What is a ‘Big Boy’?

What is a ‘Big Boy’?

By Roger Heid

 

Someone who knows I am dabbling with railroads asked me what a Big Boy is. I knew he wasn’t talking about some Hamburger Joint. I am aware that a lot of you know what I am talking about. For those of you, who do not know, let me inform you.

The ‘Big Boy’ was the largest steam engine that ever saw production and extensive use.

Produced between 1941 and 1944, it was operated by Union Pacific until 1959, mostly out of their Wyoming Division. It was the only locomotive to implement a 4-8-8-4 wheel configuration. Viewed from the side, it looks like this:  oo OOOO OOOO oo

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There is a 4-wheel leading truck to provide stability, a 4-wheel trailer truck to provide support for the rather large firebox. The 8-axle drive wheels are subdivided into two individual trucks to facilitate curves in the track. This is referred to as ‘Articulation’. Hence, the drive wheels are articulated. Many other large steam engines feature this articulation.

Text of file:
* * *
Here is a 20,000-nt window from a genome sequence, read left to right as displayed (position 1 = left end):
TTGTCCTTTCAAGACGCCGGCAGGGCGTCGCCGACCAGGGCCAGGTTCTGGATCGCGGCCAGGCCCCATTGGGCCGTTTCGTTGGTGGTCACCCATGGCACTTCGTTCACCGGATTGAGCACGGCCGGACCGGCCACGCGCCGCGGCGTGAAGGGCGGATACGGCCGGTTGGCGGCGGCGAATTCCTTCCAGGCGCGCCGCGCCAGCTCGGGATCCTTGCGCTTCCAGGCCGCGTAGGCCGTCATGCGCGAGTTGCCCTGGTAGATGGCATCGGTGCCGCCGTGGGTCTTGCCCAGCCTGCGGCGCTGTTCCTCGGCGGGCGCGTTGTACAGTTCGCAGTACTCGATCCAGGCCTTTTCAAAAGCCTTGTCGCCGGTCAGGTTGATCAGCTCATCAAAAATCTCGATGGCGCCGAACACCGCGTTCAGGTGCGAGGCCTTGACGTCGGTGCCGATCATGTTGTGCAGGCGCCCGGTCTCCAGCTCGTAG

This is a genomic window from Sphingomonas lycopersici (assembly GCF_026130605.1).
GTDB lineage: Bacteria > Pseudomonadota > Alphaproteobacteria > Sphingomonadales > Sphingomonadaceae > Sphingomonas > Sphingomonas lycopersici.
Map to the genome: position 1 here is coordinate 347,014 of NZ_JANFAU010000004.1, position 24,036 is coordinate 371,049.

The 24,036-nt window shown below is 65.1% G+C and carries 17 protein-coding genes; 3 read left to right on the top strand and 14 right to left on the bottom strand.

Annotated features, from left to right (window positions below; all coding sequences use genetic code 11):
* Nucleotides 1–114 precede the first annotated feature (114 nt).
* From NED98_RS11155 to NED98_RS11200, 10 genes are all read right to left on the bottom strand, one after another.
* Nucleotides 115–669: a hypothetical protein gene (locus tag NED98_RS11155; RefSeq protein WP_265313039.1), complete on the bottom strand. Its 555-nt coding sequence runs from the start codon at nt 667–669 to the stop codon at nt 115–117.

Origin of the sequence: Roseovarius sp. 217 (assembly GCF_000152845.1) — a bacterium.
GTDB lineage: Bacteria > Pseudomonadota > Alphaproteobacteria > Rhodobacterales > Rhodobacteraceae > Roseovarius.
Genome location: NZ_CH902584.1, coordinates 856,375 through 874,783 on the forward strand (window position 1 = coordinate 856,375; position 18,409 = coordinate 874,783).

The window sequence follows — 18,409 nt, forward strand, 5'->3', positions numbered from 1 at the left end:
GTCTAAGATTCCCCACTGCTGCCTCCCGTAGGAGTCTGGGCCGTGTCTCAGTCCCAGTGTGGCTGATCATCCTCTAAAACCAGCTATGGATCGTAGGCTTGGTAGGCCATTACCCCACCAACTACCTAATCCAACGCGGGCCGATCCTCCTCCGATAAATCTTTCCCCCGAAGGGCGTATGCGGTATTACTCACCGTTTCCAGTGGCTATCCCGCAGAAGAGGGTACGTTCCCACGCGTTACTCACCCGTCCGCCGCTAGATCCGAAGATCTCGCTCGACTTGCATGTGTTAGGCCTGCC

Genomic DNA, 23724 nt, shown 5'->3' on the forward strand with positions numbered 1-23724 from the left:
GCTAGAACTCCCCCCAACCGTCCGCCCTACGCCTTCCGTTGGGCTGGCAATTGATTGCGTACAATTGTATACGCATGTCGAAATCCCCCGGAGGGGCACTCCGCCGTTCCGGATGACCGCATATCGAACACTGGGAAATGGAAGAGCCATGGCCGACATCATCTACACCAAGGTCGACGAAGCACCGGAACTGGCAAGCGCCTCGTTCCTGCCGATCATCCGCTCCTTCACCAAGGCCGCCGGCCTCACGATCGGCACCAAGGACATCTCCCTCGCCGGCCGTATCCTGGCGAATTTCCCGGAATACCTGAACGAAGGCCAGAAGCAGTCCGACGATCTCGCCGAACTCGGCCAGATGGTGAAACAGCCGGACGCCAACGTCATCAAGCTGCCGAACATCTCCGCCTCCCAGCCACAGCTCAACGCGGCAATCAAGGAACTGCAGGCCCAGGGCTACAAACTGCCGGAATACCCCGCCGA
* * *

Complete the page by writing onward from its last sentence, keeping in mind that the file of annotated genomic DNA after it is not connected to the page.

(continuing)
It is said that some worker in the manufacturer’s plant (ALC  -  American Locomotive Company) scribbled the words ‘Big Boy’ on it, using a piece of chalk. This stuck, and that is how this engine got its name.

In my collection you will find a sample, made by Maerklin. It came in a nice wooden box. It also contains a piece of rail for presentation purposes. It was securely bolted to the bottom of the box to prevent shipping damage.

37993

It works rather well, even in a tight curve radius. It has all the whistles and bells. In order to be able to use all of its digital features, you need to have the Maerklin Control Station 60215.

Sporadically, over the years, Maerklin has offered this locomotive for a given year, or so. It always seems to depend on public demand. If there is enough demand, they will re-introduce it.

Currently, Maerklin offers a weathered rendition of it. (#37995). For the 2-rail DC folks, Rivarossi has one in store for you. For the Z-scalers amongst you, AZL has one of them. Just look those up in the REI (Reynaulds) web site.

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